The Kendall Band

“Shake the handle back and forth slowly to sound the bells.”

One of my favorite things about Boston is the Kendall Band, a musical sculpture at the Kendall/MIT stop. The audiophile in me can’t resist. The musical sculpture is composed (no pun intended) of three different musical “instruments” that inquisitive commuters can play. The chimes, named Pythagoras after the mathematician (it is the Kendall/MIT station, after all), are my favorite.

On either side of the T stop are handles that you can swing back and forth to rock the hammers against the chimes. When they sound, a lilting B minor chord reverberates through the station.

“Although the detailed mathematical analysis of motions is quite complex, most visitors quickly and intuitively figure out how to operate the sculpture without any written instructions.”

What I love most about this sculpture is that it invites the curious to interact with it, luring eyes previously glued on backlit screens back toward the physical world. The secret of the chimes is left to the discovery process, and the consequent chord elicits an ambience that starkly contrasts the litany of a typical commute. It triggers almost all the senses–something that you can see, feel, hear, experience, and immediately share with others. When approaching curiosity in this case, don’t knock. Ring the bell.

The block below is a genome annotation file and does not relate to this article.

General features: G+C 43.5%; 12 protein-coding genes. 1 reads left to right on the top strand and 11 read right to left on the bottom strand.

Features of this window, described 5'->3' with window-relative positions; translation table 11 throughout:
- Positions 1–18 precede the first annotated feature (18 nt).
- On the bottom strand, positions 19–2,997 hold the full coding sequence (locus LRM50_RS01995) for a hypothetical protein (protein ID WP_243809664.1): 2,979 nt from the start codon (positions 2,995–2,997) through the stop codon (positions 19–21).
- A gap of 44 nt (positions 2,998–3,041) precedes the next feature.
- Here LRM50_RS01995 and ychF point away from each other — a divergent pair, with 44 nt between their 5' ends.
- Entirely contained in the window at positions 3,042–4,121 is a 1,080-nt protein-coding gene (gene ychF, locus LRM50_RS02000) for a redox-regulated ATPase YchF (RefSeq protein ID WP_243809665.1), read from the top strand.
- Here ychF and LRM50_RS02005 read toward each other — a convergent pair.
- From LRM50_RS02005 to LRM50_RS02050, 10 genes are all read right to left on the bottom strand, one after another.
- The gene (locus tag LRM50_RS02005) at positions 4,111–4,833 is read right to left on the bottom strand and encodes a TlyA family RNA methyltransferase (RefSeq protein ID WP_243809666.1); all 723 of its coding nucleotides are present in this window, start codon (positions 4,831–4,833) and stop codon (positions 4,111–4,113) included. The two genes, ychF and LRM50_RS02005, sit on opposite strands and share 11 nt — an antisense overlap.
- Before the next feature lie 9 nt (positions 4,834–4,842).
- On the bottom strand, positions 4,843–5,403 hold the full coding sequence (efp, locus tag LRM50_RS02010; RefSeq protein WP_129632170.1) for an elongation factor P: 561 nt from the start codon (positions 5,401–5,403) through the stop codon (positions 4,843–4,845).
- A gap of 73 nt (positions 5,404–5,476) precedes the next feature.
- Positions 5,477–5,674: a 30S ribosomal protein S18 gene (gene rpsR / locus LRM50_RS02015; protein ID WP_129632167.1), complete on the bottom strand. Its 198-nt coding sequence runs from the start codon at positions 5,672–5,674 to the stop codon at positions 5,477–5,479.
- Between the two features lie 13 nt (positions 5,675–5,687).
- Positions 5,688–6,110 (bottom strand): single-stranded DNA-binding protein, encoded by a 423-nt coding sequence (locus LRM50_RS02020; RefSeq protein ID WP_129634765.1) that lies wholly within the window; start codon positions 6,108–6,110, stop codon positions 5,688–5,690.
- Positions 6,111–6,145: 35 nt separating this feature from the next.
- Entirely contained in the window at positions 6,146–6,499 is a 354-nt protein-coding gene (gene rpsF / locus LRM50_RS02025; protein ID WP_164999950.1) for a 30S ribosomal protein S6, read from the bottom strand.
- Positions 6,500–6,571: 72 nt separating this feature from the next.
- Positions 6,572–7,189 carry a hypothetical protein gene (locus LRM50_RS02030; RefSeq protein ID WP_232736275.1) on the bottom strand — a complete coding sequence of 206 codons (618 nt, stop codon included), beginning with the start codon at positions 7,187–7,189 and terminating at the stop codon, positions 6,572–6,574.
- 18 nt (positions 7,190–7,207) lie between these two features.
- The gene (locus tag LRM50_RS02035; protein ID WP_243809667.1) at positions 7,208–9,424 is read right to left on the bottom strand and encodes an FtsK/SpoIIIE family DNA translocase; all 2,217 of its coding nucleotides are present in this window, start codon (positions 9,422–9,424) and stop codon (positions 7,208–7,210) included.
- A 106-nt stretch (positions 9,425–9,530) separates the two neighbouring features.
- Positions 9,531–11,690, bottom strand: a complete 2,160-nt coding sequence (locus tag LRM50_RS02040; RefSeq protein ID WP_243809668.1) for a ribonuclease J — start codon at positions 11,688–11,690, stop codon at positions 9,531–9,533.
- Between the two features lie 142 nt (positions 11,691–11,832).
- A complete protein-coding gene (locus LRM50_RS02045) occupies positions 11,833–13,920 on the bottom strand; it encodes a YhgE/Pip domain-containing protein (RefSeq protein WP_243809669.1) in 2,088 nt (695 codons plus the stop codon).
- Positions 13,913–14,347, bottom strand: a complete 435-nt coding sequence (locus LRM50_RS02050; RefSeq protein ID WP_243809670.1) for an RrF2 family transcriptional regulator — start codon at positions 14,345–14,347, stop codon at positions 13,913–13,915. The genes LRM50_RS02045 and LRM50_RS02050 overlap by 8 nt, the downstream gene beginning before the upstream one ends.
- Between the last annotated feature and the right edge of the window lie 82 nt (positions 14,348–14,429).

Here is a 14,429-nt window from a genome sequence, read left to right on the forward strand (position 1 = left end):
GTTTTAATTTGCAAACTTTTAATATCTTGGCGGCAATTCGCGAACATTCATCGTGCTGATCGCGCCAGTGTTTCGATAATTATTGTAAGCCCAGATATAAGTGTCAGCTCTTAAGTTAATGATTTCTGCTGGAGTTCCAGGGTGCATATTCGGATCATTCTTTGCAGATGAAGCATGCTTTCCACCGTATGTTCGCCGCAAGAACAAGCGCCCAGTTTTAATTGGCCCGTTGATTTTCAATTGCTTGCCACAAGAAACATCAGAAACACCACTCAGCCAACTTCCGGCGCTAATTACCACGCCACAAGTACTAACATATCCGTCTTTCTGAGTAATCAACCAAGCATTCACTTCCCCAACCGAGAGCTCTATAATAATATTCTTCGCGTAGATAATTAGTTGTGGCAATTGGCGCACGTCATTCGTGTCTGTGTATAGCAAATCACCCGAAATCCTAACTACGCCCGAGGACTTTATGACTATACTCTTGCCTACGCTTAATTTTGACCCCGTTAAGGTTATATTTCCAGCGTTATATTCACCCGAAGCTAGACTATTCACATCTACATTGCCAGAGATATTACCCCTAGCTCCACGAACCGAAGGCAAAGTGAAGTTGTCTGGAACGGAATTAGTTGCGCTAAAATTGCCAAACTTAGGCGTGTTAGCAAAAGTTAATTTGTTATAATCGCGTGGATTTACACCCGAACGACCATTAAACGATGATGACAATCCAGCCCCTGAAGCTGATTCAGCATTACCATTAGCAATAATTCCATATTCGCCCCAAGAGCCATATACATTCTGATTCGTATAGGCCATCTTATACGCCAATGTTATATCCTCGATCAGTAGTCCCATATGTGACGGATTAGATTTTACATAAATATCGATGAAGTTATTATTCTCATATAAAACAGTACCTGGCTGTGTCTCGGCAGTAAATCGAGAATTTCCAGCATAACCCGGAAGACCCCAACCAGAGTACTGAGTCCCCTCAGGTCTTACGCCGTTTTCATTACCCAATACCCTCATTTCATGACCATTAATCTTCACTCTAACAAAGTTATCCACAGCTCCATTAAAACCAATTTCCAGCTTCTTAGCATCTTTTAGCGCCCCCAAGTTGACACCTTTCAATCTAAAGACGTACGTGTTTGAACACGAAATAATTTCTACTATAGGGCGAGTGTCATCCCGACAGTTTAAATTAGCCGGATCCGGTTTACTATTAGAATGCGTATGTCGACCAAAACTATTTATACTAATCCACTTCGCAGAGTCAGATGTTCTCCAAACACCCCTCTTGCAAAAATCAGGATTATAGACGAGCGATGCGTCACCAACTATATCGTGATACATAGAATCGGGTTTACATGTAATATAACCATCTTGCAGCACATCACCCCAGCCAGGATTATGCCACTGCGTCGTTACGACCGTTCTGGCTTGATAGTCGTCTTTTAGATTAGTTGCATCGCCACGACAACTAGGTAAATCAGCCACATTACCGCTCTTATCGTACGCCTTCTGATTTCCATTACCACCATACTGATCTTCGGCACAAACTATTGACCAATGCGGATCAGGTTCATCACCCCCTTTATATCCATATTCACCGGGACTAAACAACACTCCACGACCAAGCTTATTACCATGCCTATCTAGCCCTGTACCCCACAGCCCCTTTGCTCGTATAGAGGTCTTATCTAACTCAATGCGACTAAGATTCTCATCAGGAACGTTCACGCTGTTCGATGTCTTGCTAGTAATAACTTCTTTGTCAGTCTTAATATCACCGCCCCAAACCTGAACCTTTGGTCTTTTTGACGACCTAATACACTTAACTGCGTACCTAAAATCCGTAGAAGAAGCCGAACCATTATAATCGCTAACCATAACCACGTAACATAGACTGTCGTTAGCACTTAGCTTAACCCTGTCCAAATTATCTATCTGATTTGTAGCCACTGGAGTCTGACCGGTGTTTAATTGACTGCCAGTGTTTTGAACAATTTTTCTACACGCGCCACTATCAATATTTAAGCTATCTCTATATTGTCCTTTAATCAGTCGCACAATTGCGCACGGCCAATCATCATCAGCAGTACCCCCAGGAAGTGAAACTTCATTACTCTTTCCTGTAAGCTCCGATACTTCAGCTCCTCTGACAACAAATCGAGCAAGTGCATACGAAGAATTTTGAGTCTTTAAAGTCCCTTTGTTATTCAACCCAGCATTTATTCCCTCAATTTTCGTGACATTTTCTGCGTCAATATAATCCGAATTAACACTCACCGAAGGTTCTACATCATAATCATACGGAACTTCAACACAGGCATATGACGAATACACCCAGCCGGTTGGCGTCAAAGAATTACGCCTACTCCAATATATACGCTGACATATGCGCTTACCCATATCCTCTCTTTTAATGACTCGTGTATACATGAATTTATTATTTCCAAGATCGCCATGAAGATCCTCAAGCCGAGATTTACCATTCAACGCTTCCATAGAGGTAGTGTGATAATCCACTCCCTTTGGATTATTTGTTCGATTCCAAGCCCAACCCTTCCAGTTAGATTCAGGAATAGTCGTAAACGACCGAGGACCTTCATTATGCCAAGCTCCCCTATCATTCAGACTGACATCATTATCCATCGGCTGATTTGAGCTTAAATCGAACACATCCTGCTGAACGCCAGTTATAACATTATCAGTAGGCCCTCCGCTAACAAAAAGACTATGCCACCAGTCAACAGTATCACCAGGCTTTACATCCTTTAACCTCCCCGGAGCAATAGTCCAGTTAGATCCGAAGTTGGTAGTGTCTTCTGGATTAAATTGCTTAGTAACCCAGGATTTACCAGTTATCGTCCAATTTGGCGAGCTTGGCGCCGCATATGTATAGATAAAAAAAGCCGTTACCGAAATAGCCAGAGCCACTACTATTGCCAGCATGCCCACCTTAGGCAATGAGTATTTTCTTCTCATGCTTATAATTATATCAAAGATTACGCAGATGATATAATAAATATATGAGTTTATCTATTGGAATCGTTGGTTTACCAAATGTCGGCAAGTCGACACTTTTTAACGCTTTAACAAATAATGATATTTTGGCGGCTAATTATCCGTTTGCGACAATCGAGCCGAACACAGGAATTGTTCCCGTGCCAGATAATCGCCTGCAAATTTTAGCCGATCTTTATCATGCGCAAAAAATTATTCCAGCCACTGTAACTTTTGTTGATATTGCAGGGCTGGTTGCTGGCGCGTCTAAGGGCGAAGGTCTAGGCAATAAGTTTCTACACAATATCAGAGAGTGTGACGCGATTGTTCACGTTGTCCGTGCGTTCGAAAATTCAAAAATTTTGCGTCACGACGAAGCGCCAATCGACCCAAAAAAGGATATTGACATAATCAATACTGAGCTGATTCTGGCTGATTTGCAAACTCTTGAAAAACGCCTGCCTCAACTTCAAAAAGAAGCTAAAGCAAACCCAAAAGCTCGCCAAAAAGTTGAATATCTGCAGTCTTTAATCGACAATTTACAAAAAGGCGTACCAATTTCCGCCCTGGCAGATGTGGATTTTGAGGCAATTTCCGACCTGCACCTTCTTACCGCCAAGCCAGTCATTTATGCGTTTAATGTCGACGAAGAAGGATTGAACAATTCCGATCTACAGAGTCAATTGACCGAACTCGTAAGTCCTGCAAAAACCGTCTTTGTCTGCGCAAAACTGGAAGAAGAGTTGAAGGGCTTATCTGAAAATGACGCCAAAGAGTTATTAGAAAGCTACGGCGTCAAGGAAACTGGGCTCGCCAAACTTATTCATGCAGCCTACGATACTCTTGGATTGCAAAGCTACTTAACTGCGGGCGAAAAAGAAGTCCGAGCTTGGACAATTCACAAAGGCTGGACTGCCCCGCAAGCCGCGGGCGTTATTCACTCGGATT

Other neat public, kinetic art sculptures include the Singing Tree in Lancashire, UK and Sway’d in Salt Lake City, UT.

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